Tag Archives: chee-tos

Case Study: Beef Top Ramen & Flamin’ Hot Cheetos

On Friday, I conducted a little experiment: let’s have a look at what happens when we look at 6 months of images from instagram that have the hashtag #topramen. What I found were many comparisons of instant noodles to hair, mentions of poverty and many images of what people liked to pair with their instant noodles.

Here are just a few of the imasges I found where instant noodles and Flamin’ Hot Cheetos were paired. I thought this a very interesting phenomena, so I figured I ought to see what happens when I unite the two in The Ramen Rater HQ.

Off to the store. As you can see, we got beef Top Ramen and this was the smallest bag of Flamin’ Hot Cheetos we could find at the store. I’ll go over both of these products individually, starting with the Top Ramen. Then I’ll put them together. Let us begin.

I’ve noticed that in the past year, Nissin has updated the package design for it’s line of Top Ramen products. In the last month, I also noticed they updated the packaging for their Chow Mein trays as well as their Big Cup Noodles. Curious if they will be changing the regular Cup Noodles outer packaging design.

Here is the back of the package (click image to enlarge). Contains beef fat. To prepare, add noodle block to 2 cups of boiling water and cook for 3 minutes, stirring occasionally. Add in contents of soup base sachet and stir. Enjoy!

Here’s the noodle block. You may notice that it looks like a sandwich; like it’s folded over. That’s actually exactly right – at a point in the production process, lengths of instant noodles are cut and folded over before being fried.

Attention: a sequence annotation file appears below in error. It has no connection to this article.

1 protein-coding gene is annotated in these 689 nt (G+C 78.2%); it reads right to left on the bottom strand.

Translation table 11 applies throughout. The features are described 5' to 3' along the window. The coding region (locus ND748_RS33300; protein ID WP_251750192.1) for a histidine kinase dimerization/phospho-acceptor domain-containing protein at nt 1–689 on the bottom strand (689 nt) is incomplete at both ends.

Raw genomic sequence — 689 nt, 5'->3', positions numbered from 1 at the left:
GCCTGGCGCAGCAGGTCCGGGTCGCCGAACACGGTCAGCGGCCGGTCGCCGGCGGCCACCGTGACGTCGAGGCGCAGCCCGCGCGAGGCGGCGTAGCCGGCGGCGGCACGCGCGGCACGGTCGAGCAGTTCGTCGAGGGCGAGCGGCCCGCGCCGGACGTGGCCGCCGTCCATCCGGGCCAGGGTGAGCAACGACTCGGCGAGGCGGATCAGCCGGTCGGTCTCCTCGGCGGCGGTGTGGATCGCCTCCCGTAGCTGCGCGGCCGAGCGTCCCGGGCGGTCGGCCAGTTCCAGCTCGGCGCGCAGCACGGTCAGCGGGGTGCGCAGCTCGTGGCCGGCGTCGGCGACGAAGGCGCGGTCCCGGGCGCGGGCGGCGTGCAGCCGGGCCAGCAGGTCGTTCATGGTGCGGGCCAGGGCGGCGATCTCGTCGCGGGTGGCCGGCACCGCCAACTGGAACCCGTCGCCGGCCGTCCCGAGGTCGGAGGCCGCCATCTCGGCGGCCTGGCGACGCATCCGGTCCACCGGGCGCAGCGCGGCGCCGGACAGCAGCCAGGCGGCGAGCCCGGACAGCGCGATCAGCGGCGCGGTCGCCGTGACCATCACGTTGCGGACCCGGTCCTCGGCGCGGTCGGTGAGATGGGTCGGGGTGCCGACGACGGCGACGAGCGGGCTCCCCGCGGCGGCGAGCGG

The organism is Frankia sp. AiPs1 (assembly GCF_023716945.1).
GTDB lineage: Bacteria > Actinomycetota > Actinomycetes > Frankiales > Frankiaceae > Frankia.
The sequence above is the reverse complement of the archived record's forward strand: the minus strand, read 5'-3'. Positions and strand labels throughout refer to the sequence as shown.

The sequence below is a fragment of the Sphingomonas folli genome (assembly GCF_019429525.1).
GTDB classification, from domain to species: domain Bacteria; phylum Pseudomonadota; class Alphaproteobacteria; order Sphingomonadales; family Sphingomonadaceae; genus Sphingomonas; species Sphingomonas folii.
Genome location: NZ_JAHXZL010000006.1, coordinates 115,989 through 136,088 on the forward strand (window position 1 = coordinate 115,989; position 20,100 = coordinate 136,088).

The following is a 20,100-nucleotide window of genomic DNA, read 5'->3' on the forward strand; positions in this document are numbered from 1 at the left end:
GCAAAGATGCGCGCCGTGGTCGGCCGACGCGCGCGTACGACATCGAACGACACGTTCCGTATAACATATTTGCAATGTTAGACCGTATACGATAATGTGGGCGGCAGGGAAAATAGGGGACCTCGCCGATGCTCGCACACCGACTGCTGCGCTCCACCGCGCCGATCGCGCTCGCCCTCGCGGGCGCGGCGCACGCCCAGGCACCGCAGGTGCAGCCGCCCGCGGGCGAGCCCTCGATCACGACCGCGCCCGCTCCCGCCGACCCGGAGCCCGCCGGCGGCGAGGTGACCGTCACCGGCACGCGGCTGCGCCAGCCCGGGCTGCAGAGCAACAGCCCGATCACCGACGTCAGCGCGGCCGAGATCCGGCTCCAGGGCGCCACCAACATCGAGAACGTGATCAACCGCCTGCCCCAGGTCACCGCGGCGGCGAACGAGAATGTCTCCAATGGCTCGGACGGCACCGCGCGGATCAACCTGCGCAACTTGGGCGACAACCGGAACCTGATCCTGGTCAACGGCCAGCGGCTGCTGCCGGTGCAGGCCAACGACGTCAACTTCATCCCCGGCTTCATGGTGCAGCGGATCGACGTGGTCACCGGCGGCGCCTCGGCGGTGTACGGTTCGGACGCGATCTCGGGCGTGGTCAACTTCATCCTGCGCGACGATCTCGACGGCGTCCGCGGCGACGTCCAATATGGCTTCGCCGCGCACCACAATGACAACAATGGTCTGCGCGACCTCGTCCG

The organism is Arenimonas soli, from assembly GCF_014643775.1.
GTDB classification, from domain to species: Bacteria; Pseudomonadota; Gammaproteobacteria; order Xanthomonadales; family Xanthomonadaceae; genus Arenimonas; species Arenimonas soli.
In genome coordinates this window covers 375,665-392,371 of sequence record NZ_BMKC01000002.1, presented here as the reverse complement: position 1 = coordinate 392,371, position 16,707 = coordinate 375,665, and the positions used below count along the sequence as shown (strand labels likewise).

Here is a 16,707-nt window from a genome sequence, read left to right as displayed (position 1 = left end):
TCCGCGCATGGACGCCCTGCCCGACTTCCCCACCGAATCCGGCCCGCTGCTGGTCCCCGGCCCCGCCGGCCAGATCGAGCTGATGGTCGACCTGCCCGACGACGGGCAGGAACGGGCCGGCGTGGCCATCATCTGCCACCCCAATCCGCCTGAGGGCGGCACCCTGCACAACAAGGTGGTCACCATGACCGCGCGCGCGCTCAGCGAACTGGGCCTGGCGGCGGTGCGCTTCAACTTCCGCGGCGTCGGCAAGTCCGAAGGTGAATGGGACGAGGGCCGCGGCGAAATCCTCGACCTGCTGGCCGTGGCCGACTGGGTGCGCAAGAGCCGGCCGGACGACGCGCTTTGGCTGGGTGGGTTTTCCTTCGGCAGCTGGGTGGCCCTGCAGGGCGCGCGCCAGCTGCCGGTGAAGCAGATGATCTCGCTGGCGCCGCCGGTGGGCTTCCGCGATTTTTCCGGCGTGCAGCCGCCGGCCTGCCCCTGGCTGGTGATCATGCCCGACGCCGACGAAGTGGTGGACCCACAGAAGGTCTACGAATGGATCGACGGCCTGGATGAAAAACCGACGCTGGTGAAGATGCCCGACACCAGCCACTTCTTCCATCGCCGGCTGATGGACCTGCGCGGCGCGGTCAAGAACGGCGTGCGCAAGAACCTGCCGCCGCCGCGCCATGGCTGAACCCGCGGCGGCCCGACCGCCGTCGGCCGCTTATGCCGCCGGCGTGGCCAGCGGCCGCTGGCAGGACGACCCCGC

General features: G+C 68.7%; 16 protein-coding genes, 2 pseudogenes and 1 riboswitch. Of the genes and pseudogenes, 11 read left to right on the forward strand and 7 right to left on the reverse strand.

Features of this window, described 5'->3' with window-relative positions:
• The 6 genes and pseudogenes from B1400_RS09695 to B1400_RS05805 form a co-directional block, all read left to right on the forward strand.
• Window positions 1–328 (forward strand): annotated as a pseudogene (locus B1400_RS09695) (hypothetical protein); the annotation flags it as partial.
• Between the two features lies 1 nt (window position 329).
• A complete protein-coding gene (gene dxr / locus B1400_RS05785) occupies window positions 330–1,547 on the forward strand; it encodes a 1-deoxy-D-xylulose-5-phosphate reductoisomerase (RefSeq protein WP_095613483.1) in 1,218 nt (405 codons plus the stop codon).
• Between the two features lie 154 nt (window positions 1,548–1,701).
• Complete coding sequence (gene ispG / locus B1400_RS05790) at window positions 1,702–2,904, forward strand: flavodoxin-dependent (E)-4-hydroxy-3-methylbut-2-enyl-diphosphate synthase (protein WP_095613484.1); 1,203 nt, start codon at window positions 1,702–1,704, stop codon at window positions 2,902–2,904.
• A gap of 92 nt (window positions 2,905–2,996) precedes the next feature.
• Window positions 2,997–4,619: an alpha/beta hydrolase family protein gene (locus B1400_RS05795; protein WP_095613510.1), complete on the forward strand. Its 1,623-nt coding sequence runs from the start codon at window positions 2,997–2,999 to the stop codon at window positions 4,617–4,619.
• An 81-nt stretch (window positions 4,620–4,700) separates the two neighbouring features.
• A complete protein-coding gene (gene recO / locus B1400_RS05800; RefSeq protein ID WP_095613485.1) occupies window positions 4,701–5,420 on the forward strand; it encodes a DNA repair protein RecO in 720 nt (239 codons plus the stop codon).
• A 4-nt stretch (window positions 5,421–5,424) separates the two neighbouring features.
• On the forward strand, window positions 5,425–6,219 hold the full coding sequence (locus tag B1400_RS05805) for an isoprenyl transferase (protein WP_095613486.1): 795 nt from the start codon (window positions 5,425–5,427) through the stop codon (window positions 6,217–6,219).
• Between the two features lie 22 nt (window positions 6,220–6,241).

The iconic domestic soup base sachet.

The powder is light and granular with a beef scent.

Here we have the Flamin’ Hot Cheetos. Did you know not too long ago, the packages were labeled as Chee-tos? The hyphen was removed at some point; probably a product of popular culture omitting it.

The back of the packaging (click image to enlarge). Contains milk products as well as corn. To prepare, open bag. Enjoy!

Here are Flamin’ Hot Cheetos as they appear ready to be eaten.

Finished (click image to enlarge). Added Flamin’ Hot Crunchy Cheetos, beef, cilantro and Jane’s Krazy Mixed Up Pepper. So – what’s the upshot? Well, Cheetos of the Flamin’ Hot ilk definitely go nicely here – I would wager the Flamin’ Hot Lime ones would do great too. If you eat the Cheetos right away, they add a nice crunch, however they become soggy rather quickly. The sogginess isn’t a downside though – in fact, it flavors the broth nicely. But wow – really? This is some kind of crazy late night drunken stupor abomination you’d only find here in the United States, right? Actually, not really.

First off, the instant noodle and the ‘Cheeto’ have something in common. Being fried. In the story of how the instant noodle was invented, it is said that Momofuku Ando tried for weeks to figured out how to make a quick cooking block of noodles. It was when he saw his wife making tempura that he realized that by frying the tempura batter, it extrude the water from the batter. When you think about it, the ‘Cheeto’ is a cousin of tempura – just with corn meal instead of wheat flour being the main ingredient.

But tempura in instant noodles? Sure thing! This is a disc of tempura from re view #976: Nissin Donbei Tensoba (Tempura Soba).

Here are my conclusions from this case study: